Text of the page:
Memory of the Saints and the Prophets

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Reading of the Word of God

Alleluia, alleluia, alleluia

You are a chosen race,
a royal priesthood, a holy nation,
a people acquired by God
to proclaim his marvellous works.

Alleluia, alleluia, alleluia

Psalm 105, 1-4.6-9

1 O give thanks to the Lord, call on his name,
  make known his deeds among the peoples.

2 Sing to him, sing praises to him;
  tell of all his wonderful works.

3 Glory in his holy name;
  let the hearts of those who seek the Lord rejoice.

4 Seek the Lord and his strength;
  seek his presence continually.

6 O offspring of his servant Abraham,
  children of Jacob, his chosen ones.

7 He is the Lord our God;
  his judgements are in all the earth.

8 He is mindful of his covenant for ever,
  of the word that he commanded, for a thousand generations,

9 the covenant that he made with Abraham,
  his sworn promise to Isaac.


Alleluia, alleluia, alleluia

You will be holy,
because I am holy, thus says the Lord.

Alleluia, alleluia, alleluia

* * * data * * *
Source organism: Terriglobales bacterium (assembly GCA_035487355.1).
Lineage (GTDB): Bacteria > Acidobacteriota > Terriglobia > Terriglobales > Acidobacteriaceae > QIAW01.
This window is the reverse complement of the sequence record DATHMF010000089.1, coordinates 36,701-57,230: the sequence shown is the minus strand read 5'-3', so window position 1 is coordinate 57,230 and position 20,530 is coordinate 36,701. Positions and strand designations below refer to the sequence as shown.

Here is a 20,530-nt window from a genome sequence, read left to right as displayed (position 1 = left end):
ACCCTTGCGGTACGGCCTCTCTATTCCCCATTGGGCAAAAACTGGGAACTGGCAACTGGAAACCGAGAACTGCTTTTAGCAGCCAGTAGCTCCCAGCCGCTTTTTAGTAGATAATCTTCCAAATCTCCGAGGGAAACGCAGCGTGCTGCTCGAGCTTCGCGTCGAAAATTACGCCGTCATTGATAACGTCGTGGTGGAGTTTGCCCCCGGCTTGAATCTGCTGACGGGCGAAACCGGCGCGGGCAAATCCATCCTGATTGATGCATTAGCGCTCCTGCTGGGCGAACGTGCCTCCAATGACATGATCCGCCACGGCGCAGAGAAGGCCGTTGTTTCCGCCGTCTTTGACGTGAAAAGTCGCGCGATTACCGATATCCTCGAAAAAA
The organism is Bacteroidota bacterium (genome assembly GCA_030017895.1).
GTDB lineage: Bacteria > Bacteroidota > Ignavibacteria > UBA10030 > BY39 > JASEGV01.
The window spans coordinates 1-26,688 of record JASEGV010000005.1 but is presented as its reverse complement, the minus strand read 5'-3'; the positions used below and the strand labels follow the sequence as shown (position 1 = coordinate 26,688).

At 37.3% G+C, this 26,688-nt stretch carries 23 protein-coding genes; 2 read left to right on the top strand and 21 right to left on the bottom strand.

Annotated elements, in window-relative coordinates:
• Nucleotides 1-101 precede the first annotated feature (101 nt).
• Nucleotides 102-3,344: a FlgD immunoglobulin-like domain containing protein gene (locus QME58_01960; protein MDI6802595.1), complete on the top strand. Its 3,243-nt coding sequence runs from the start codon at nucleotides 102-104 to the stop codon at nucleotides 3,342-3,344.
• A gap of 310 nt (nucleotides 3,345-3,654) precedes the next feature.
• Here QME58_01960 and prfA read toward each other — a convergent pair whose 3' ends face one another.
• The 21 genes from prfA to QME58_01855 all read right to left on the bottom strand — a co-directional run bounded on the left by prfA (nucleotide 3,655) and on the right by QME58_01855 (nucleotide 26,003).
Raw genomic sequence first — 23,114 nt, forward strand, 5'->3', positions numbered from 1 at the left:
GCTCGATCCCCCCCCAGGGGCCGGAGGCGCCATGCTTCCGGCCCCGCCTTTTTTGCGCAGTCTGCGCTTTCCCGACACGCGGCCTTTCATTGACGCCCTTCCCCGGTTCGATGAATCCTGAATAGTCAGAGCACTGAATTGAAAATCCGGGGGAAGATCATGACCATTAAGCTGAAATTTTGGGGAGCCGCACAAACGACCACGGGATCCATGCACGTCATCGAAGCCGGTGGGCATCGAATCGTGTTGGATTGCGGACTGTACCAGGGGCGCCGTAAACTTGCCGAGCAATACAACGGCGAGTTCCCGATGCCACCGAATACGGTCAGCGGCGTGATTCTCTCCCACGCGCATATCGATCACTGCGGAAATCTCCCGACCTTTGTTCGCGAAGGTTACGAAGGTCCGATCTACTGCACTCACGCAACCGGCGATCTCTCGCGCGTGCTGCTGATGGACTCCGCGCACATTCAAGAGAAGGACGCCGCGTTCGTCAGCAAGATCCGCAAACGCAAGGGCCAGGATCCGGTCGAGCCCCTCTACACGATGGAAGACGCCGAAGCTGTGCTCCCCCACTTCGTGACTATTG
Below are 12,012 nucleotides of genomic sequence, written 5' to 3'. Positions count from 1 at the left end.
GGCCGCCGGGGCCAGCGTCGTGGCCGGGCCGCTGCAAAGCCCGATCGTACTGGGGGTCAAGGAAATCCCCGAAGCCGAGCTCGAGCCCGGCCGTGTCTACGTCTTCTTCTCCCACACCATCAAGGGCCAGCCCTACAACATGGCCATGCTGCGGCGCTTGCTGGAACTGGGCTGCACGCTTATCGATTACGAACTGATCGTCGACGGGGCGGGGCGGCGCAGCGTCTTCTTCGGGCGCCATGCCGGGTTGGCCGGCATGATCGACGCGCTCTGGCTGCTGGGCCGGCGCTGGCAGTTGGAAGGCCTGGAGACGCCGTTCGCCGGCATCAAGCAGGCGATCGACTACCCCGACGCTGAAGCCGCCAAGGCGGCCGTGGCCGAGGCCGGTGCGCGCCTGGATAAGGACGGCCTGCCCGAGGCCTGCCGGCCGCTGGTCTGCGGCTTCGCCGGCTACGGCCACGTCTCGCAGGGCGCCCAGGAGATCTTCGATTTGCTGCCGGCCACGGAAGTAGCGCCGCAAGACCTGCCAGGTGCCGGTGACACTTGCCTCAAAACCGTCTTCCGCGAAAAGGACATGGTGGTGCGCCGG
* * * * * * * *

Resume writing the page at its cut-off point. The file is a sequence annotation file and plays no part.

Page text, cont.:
Today the liturgy has us sing the first verses of Psalm 105. This is the first psalm in the Psalter where we hear the word Hallelujah, “praise the Lord!” This word of praise is the interpretive key for this psalm, which, from its first verses, is filled with praise for the Lord. In the very first verses of the psalm, the psalmist uses ten imperatives to convince the people of Israel to praise the Lord: “Give thanks, call on his name, make known his deeds, sing to him, sing praises to him, tell, glory in his holy name, seek, remember” (v. 1-7). The body of the psalm is a meditation on Israel’s “creed”, a “creed” that is composed not of abstract statements but of the historical deeds of liberation worked by God for his people. It is a history that must be “remembered” by Israel. And remember means to think about, meditate on, and above all relive the covenant narrated by the psalm. Forgetting it means erasing it from one’s personal and collective history. The Lord, the psalmist sings, “is mindful of his covenant forever, of the word that he commanded, for a thousand generations, the covenant that he made with Abraham, his sworn promise to Isaac, which he confirmed to Jacob as a statute” (v. 8-10). And at the end he repeats, “God remembered his holy promise, and Abraham, his servant” (v. 42). We easily forget the love the Lord has for us and the many things he has done for us. We are often so concentrated on ourselves and our affairs that we forget the Lord and his love. If we open the Scriptures again, as the psalm invites us to do, we will remember and relive the strength of God’s love that liberates us: “Seek (drsh) the Lord and his strength, seek (bqsh) his presence continually” (v. 4). The psalmist uses two verbs to indicate seeking. The first verb, drsh, means the effort of finding something that is sought after, but it also means asking and demanding. When the object of our seeking is God these two meanings overlap. The encounter with the Lord is never just the fruit of human seeking; it is above all a gift that we have to ask for incessantly. The second verb, bqsh suggests a seeking that is attentive, intense, and even worried. Once again it is God who seeks men and women with concern. Blessed are we if we accept even a drop of this concern into our search for God! Mary Magdalene had it Easter morning in front of the empty tomb, when she was weeping for she had lost her Lord. The Lord already suggested this kind of seeking through the words of the prophet Amos: “Seek me and live; but do not seek the Lord, seek good and not evil” (5:4-6, 14). Yes, the search for God is the substance of the believer’s life: a search that is neither abstract nor theoretical, but made of concrete listening, constant prayer, faithful and generous love, and involvement in God’s loving plan for the world.